The Chinese territory of Macau posted its highest monthly revenue since 2014 in October, bolstered by solid demand from Chinese punters keen to play in the country's only legal casino hub.
Revenue rose 2.6 per cent from a year earlier to 27.3 billion patacas ($3.38 billion) last month, according to Macau's Gaming Inspection and Coordination Bureau.
This was aided in part by a week-long national holiday when most of Macau's hotels operated at close to maximum capacity and visitation jumped 7 per cent on year.
This was the 27th time in a row when monthly revenue rose, although the rate of growth slowed as rising macroeconomic concerns in China dented sentiment in the high-end VIP segment.
Analysts had expected a flat-to-5 per cent growth in revenue.
Casino executives are bullish about the potential benefits from the Hong Kong-Zhuhai-Macau bridge which China opened last month.
The world's longest sea-crossing bridge and tunnel links the financial centre of Hong Kong, the former Portuguese colony of Macau and the Pearl River Delta. It also connects Hong Kong's international airport to the casino hub in just over half an hour.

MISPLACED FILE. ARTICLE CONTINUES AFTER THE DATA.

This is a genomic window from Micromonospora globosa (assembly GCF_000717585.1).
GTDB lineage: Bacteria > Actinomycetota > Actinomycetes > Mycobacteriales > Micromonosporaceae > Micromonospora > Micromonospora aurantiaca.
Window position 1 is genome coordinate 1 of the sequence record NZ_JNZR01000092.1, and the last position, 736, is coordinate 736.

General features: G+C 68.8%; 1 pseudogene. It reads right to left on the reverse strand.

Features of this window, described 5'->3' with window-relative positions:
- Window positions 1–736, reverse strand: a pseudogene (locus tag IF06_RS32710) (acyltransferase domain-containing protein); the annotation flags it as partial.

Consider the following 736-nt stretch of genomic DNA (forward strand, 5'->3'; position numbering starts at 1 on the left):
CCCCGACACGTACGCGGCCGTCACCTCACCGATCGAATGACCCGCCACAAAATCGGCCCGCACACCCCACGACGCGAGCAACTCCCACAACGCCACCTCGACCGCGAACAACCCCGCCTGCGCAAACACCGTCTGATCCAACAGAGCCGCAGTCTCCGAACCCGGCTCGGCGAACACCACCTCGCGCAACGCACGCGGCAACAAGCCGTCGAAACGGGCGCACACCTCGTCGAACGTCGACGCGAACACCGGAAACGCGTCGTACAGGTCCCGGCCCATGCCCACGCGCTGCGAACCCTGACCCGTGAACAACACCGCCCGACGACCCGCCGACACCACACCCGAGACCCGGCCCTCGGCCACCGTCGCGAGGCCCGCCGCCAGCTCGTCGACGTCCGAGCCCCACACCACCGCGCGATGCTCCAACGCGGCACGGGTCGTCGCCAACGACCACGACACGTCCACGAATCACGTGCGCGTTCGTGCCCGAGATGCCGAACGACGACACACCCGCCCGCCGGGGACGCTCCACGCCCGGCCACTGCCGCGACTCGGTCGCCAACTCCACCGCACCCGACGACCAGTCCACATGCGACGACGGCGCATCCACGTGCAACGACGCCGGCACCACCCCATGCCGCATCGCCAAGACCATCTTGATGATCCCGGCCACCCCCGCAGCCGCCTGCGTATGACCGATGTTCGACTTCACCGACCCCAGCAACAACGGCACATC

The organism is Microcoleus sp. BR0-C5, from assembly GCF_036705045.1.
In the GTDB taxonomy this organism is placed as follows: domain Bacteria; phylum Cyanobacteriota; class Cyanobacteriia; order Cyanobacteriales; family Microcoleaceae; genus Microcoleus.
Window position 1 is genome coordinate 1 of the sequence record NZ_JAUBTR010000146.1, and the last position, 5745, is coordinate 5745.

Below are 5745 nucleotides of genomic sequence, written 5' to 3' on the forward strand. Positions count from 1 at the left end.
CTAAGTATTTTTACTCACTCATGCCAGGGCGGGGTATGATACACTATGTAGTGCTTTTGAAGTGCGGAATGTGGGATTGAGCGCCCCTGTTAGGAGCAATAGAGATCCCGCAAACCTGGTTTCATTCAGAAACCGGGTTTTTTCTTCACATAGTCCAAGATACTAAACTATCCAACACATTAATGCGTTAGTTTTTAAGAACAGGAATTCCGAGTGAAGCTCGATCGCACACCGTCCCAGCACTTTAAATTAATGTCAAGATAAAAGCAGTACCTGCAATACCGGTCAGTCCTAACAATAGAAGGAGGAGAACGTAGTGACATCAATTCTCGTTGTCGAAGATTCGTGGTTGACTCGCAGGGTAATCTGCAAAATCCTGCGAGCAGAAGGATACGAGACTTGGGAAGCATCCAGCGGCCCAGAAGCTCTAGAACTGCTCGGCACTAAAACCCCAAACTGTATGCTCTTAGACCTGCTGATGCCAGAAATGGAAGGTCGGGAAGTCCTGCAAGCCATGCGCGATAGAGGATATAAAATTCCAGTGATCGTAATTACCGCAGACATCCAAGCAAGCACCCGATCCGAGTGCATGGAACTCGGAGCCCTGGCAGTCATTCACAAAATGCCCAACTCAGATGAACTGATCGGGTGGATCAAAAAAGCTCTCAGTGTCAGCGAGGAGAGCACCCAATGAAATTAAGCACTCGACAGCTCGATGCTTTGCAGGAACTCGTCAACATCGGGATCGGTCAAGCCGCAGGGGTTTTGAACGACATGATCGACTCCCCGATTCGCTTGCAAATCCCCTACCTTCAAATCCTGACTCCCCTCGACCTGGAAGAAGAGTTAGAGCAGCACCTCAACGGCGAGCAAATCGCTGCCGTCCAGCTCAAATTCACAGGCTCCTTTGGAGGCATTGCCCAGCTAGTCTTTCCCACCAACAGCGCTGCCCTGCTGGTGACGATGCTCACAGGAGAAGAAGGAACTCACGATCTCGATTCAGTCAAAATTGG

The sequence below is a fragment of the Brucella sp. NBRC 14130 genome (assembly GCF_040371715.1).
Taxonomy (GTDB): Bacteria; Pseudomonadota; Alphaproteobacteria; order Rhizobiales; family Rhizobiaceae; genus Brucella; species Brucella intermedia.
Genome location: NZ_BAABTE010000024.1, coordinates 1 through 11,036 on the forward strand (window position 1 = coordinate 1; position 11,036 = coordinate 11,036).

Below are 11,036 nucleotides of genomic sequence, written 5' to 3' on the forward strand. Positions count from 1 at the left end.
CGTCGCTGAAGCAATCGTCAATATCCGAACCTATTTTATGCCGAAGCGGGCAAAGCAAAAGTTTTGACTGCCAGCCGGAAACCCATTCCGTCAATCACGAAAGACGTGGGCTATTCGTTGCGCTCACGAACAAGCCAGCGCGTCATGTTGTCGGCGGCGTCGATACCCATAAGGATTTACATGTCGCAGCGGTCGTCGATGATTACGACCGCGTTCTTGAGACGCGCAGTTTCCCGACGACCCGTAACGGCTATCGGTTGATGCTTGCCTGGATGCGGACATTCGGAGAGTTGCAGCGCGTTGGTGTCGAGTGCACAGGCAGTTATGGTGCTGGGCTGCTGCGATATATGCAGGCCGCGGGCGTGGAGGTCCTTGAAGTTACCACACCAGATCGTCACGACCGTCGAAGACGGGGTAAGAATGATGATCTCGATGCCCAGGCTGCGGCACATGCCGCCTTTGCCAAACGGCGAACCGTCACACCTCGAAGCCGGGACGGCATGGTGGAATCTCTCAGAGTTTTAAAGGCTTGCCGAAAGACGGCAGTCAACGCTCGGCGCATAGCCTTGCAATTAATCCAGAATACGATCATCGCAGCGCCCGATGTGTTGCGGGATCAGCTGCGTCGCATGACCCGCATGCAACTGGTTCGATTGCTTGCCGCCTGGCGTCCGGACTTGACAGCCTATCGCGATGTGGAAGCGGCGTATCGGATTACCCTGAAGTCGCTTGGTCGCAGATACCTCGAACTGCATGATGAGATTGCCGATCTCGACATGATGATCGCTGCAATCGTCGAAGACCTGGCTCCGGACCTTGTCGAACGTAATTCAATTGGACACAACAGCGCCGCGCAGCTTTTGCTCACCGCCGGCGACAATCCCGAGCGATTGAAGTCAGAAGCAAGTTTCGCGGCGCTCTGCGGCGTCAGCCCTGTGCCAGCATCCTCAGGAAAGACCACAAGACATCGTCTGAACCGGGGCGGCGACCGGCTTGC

Authorities hope it will boost the development of Macau's convention and exhibition business and increase overnight visitation numbers, both of which help drive non-gaming revenues.
Beijing has been pushing operators to broaden Macau's economic base to lessen the territory's reliance on the glitzy casinos. Taxes from the casinos currently account for more than 80 per cent of the government's total revenue.
Macau's revenues have bounced back after plunging to a five-year low in 2014 due to slowing economic growth and a widespread crackdown on corruption initiated by China President Xi Jinping.
Meanwhile, the strength of the VIP segment, where players typically bet 1 million yuan at a time, remains uncertain as China's economic growth cools.
The country's economic growth cooled to its weakest quarterly pace since the global financial crisis in July-September, with authorities trying to navigate numerous challenges including the trade war with the United States, a declining yuan and a sell-off in domestic stock markets.
Macau stocks have plunged between 10 per cent and 21 per cent over the past month.
The country's growing middle class remains a bright spot by driving revenues for casino operators which include Sands China and Wynn Macau.
"Even the sceptics would probably agree that Macau's grind/casual-mass segment features some of most attractive structural stories in China's consumer space," said DS Kim, an analyst with J.P Morgan. ($1 = 8.0770 patacas)
(With inputs from agencies.)